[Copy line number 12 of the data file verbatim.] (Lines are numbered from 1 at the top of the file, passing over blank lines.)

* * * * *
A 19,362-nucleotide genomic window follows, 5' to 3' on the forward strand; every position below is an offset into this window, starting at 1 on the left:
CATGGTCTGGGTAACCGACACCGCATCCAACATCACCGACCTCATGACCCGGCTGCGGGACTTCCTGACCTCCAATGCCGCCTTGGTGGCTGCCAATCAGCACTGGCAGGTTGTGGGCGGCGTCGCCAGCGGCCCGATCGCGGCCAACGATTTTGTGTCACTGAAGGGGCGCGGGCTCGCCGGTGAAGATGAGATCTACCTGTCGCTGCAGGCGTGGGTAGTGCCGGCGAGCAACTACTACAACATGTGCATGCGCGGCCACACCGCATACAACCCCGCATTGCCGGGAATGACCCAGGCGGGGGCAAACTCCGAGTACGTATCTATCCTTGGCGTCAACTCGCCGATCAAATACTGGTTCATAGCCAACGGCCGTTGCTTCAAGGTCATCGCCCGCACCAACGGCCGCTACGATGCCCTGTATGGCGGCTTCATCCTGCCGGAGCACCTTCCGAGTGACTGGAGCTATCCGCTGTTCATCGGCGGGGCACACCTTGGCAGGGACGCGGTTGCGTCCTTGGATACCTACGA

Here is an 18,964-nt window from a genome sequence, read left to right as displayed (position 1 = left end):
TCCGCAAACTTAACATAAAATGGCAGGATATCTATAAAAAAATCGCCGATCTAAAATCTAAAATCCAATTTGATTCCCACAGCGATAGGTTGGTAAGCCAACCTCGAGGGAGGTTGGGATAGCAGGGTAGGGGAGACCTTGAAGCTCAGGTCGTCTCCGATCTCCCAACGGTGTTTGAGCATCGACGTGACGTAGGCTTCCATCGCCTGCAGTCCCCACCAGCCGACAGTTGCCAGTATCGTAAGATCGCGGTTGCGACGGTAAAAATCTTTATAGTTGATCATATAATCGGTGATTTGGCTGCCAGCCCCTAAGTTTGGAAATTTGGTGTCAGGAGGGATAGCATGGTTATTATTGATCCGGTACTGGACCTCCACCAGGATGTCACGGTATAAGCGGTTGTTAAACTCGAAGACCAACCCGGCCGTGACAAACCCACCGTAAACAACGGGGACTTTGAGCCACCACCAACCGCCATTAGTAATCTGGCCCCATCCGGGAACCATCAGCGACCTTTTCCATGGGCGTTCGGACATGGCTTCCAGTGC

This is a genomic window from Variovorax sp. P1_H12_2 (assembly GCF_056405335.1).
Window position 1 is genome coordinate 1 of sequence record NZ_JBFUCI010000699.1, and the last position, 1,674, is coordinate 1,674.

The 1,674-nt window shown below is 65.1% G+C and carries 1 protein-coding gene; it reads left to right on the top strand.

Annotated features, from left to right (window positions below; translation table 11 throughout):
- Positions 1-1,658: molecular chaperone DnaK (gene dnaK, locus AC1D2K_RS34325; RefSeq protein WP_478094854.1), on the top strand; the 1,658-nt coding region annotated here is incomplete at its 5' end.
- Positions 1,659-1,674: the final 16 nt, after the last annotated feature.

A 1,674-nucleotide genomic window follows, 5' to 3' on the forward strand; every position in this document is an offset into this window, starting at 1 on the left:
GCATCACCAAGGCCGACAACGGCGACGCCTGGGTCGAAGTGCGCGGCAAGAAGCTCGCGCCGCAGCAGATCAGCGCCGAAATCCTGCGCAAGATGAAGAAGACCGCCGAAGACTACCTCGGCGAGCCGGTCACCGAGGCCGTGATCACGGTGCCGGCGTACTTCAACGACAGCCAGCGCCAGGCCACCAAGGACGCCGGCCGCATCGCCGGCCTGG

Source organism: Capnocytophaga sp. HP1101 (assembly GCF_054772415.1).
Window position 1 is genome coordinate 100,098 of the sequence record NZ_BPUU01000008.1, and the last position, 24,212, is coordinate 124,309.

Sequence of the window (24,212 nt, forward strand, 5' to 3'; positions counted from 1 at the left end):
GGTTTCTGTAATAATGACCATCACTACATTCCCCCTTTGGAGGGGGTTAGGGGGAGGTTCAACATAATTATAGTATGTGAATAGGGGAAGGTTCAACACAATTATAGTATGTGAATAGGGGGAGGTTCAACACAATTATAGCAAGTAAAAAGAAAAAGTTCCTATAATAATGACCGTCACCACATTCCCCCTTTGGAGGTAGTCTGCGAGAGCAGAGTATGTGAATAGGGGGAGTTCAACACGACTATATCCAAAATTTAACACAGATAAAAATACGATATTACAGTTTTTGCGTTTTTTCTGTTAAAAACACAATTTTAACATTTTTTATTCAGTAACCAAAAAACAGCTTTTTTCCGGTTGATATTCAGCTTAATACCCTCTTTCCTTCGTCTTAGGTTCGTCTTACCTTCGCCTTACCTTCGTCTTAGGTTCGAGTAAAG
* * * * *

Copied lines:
GCATCACCAAGGCCGACAACGGCGACGCCTGGGTCGAAGTGCGCGGCAAGAAGCTCGCGCCGCAGCAGATCAGCGCCGAAATCCTGCGCAAGATGAAGAAGACCGCCGAAGACTACCTCGGCGAGCCGGTCACCGAGGCCGTGATCACGGTGCCGGCGTACTTCAACGACAGCCAGCGCCAGGCCACCAAGGACGCCGGCCGCATCGCCGGCCTGG